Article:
"0101001100" when addr = "0100" else -- shift LR left   
        "0100011000" when addr = "0101" else -- add -1 to ACC  
        "1100001000" when addr = "0110" else -- branch if  zero  
        "1000000100" when addr = "0111" else -- branch  
        "0001110000" when addr = "1000" else -- set LR to 1s    11111111/00000000
        "1000000000" when addr = "1001" else -- branch to zero  11111111/00000000
        "0101010101" when addr = "1010" else -- garbage
        "1010101010" when addr = "1011" else -- garbage
        "1100110011" when addr = "1100" else -- garbage
        "0011001100" when addr = "1101" else -- garbage
        "0000000000" when addr = "1110" else -- garbage
        "1111111111";                        -- garbage
  3. Make a new VHDL file. Name the entity pld2. Copy your VHDL code from the prior project as a starting point, if you wish. Make the following quick modifications. (Leave the slowclock process.)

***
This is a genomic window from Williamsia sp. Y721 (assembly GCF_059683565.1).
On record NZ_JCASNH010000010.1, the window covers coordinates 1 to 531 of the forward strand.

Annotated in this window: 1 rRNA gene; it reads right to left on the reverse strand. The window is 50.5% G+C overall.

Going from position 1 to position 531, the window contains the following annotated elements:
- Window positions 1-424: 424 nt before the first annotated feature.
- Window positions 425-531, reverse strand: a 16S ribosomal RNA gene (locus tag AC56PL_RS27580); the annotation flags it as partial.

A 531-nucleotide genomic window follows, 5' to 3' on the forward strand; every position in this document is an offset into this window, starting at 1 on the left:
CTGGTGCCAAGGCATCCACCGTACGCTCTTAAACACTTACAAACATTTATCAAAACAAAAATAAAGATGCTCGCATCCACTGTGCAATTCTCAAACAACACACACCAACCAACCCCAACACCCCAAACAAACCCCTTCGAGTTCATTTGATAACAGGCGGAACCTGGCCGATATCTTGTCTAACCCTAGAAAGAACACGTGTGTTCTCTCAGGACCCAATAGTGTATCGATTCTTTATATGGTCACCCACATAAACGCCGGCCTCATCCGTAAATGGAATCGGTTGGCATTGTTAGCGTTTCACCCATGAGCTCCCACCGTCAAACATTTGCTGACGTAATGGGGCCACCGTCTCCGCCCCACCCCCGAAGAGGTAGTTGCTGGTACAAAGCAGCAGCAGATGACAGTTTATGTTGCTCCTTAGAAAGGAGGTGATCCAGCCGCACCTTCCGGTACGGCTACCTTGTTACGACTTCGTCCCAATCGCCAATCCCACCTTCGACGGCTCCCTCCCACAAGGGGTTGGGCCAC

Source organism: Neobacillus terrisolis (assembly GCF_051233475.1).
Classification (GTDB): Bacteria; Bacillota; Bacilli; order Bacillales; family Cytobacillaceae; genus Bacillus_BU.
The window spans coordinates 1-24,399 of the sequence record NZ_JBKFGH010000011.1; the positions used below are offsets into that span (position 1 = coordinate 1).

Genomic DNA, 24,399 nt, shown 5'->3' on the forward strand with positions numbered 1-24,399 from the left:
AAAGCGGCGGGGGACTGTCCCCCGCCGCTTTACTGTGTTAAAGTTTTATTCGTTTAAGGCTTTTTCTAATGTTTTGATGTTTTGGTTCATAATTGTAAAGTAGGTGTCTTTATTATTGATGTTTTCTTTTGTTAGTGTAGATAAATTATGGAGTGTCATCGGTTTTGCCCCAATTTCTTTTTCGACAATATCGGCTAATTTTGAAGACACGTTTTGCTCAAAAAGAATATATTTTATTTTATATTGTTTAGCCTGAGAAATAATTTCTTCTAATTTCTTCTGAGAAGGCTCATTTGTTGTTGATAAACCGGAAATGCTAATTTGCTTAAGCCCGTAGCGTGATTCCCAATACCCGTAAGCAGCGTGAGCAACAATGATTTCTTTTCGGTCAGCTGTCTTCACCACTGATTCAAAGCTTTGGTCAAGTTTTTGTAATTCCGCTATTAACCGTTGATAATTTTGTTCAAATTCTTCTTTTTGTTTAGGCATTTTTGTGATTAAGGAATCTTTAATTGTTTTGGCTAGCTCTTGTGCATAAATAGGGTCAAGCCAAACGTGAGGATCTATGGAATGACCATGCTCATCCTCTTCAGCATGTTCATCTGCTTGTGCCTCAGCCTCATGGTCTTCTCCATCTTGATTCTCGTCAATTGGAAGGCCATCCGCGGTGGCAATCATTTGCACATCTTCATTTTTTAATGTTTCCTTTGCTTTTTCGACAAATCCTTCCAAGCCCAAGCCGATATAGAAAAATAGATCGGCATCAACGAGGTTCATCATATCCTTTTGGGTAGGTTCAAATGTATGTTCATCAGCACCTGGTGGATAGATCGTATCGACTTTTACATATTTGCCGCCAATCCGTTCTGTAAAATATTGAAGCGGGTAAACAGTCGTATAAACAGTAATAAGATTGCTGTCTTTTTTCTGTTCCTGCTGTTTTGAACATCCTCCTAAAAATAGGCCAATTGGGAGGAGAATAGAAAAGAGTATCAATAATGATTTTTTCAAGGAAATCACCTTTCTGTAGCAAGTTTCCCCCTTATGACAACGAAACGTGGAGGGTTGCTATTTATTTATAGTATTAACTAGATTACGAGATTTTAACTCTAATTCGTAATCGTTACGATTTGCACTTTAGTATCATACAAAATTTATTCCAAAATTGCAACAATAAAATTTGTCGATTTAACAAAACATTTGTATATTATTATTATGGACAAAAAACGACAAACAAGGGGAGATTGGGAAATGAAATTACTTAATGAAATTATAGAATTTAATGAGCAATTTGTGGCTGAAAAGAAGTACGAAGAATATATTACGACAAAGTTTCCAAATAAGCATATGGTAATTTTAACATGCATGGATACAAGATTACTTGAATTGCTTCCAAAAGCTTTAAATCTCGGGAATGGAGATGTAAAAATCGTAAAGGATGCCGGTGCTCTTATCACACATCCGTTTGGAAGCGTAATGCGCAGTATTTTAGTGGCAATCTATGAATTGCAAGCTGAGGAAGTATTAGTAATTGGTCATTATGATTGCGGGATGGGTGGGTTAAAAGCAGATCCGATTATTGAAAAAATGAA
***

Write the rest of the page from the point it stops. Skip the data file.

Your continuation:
Update your IR, ROMvalue, and pldrom component statement to use 10 bits for the instructions.

    Your state_type will need three states: sFetch, sExecute1, and sExecute2.

    Add a new internal signal called SRC that is an 8 bit unsigned type.

    Update your reset case so you are assigning 10 bits to the IR.

    Update your sFetch case so the next state is sExecute1.

    Delete all of your current code under state sExecute. Then set up cases for when sExecute1 and when sExecute2.